I have used a rolled up newspaper as recently as two weekends ago to defend myself against a knife attack. It actually isn't that effective in a real fight when used by someone without training.
It works best on sensitive, exposed targets like the throat, a close grip with four or five inches or so peaking out from a fist, can be effective against the kidney area just to the right or left of the spine.
I took a long grip and drove it into the throat of my attacker. Then swatted his knife hand with it.
He dropped the knife (there was a kick following all of this) and was easily subdued afterward.
It does work, but it takes practice.
fuck.. just put some big fishing weights on the end of your shoelace, so when trouble arises you pull the lace out and crack someones skull with it
Yeah Newspapers are pretty good. They can give you some range and range is always good. You can also 'load' the newspaper with heavier items such as coins and then roll the newspaper up with the coins inside. Adds some oompff. Not my idea though.
You could even fill a sock with a rock or rocks and use it as a flail or sling and this would easily kill someone. Even the handles on a carry on bag can be loosely attached and ripped off to use as a sharp gouging/stabbing weapon. Imagine a sewing needle in a small ziploc bag full of AIDS infected blood. Someone could definetly hijack a plane with that. Or to get even more creative, someone puts a poisonous spider inside a jar and threatens to unleash it on the pilot.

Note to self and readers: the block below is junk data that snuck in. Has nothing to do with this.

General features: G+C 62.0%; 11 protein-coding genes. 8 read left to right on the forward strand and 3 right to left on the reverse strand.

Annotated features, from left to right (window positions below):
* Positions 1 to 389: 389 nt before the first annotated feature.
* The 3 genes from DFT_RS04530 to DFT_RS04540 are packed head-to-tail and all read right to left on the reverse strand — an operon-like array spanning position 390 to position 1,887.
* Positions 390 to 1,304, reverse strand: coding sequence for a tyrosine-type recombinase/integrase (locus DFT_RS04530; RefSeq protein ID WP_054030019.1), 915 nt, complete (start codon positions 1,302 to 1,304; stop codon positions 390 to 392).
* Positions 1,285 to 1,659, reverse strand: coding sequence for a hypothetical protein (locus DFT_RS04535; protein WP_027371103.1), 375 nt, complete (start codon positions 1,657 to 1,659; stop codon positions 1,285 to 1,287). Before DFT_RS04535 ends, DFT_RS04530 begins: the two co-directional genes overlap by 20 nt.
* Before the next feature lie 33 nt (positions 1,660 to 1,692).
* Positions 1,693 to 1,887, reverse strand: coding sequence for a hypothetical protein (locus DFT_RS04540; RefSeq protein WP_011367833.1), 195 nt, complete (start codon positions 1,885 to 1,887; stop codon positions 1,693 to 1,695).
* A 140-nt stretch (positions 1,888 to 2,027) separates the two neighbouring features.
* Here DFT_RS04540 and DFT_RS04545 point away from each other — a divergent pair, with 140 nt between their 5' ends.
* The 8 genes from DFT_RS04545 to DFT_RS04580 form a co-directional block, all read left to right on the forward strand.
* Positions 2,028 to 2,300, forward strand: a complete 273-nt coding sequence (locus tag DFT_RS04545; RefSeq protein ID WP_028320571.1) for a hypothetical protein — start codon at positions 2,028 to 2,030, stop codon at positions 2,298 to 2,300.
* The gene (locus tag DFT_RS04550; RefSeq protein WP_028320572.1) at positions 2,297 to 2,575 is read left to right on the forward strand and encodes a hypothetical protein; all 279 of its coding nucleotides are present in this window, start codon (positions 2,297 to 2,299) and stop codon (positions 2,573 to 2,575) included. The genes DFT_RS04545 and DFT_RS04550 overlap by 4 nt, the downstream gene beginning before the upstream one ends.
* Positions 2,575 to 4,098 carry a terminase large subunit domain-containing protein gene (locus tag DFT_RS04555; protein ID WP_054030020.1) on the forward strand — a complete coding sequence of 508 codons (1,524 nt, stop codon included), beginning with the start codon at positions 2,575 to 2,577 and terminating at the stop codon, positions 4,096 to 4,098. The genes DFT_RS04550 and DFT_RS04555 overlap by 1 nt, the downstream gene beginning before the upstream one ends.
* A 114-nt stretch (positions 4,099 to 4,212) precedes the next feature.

Paper weapons, "a search of an Aurora storage unit uncovered 21 silk-screen printing templates and negatives which had been utilized to produce bulk quantities of counterfeit identity document laminates complete with security seals and holograms."
We aren't printing as many newspapers or doing investigative journalism as much. They had "two counterfeit identity document-manufacturing laboratories that were found to be in operation in apartments in Denver." A guy involved with death squads was a motel janitor in LA. All papers were in order. See clipping http://www.ice.gov/images/news/gallery/hrv/...
An MTA pass vendor in Los Angeles told me that they had been instructed this month to no longer accept California Driver's LIcenses as Proof of Age.
Would it suggest a high density of these falsified documents at low cost, in order for them to forego the business in order to avoid someone using the document to defraud them of $37?
Technology advances by expanding the number of important operations we can perform without thinking about them. This might help explain LA in particular and CA in general. When the gods wish to punish us, they answer our prayers. You get lots of bang for the buck out of newspaper.
"The secret of a successful newspaper is to take one story each day and bang the hell out of it." Swope